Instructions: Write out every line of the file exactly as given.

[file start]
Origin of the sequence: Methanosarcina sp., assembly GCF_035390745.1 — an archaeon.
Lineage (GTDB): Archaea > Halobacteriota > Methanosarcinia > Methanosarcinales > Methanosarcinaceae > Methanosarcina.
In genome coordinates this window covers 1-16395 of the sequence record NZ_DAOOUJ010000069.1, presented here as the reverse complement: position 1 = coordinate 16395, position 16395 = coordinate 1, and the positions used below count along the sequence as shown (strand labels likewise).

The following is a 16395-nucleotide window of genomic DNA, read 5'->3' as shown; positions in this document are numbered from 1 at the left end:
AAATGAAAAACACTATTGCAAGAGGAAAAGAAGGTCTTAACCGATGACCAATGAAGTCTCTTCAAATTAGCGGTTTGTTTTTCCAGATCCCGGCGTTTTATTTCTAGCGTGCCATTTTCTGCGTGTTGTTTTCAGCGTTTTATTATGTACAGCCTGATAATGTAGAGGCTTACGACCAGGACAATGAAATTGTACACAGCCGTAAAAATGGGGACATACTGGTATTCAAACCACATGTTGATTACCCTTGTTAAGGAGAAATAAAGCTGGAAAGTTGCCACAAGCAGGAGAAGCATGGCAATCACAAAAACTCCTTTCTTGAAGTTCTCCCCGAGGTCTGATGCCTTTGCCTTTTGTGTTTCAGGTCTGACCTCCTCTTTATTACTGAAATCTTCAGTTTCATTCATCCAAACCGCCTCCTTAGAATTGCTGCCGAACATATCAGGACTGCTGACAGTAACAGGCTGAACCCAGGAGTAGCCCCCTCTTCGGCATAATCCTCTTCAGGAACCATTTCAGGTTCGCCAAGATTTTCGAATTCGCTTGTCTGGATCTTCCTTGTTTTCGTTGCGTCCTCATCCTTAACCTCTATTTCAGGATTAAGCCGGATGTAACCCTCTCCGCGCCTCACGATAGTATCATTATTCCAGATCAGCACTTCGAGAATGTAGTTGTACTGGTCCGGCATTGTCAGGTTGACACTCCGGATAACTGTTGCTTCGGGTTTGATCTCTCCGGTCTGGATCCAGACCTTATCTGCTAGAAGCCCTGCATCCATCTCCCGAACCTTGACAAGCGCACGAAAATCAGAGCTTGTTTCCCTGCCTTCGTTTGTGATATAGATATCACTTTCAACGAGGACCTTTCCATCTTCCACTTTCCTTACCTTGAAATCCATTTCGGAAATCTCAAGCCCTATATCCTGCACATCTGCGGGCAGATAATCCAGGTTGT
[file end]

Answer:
Origin of the sequence: Methanosarcina sp., assembly GCF_035390745.1 — an archaeon.
Lineage (GTDB): Archaea > Halobacteriota > Methanosarcinia > Methanosarcinales > Methanosarcinaceae > Methanosarcina.
In genome coordinates this window covers 1-16395 of the sequence record NZ_DAOOUJ010000069.1, presented here as the reverse complement: position 1 = coordinate 16395, position 16395 = coordinate 1, and the positions used below count along the sequence as shown (strand labels likewise).

The following is a 16395-nucleotide window of genomic DNA, read 5'->3' as shown; positions in this document are numbered from 1 at the left end:
AAATGAAAAACACTATTGCAAGAGGAAAAGAAGGTCTTAACCGATGACCAATGAAGTCTCTTCAAATTAGCGGTTTGTTTTTCCAGATCCCGGCGTTTTATTTCTAGCGTGCCATTTTCTGCGTGTTGTTTTCAGCGTTTTATTATGTACAGCCTGATAATGTAGAGGCTTACGACCAGGACAATGAAATTGTACACAGCCGTAAAAATGGGGACATACTGGTATTCAAACCACATGTTGATTACCCTTGTTAAGGAGAAATAAAGCTGGAAAGTTGCCACAAGCAGGAGAAGCATGGCAATCACAAAAACTCCTTTCTTGAAGTTCTCCCCGAGGTCTGATGCCTTTGCCTTTTGTGTTTCAGGTCTGACCTCCTCTTTATTACTGAAATCTTCAGTTTCATTCATCCAAACCGCCTCCTTAGAATTGCTGCCGAACATATCAGGACTGCTGACAGTAACAGGCTGAACCCAGGAGTAGCCCCCTCTTCGGCATAATCCTCTTCAGGAACCATTTCAGGTTCGCCAAGATTTTCGAATTCGCTTGTCTGGATCTTCCTTGTTTTCGTTGCGTCCTCATCCTTAACCTCTATTTCAGGATTAAGCCGGATGTAACCCTCTCCGCGCCTCACGATAGTATCATTATTCCAGATCAGCACTTCGAGAATGTAGTTGTACTGGTCCGGCATTGTCAGGTTGACACTCCGGATAACTGTTGCTTCGGGTTTGATCTCTCCGGTCTGGATCCAGACCTTATCTGCTAGAAGCCCTGCATCCATCTCCCGAACCTTGACAAGCGCACGAAAATCAGAGCTTGTTTCCCTGCCTTCGTTTGTGATATAGATATCACTTTCAACGAGGACCTTTCCATCTTCCACTTTCCTTACCTTGAAATCCATTTCGGAAATCTCAAGCCCTATATCCTGCACATCTGCGGGCAGATAATCCAGGTTGT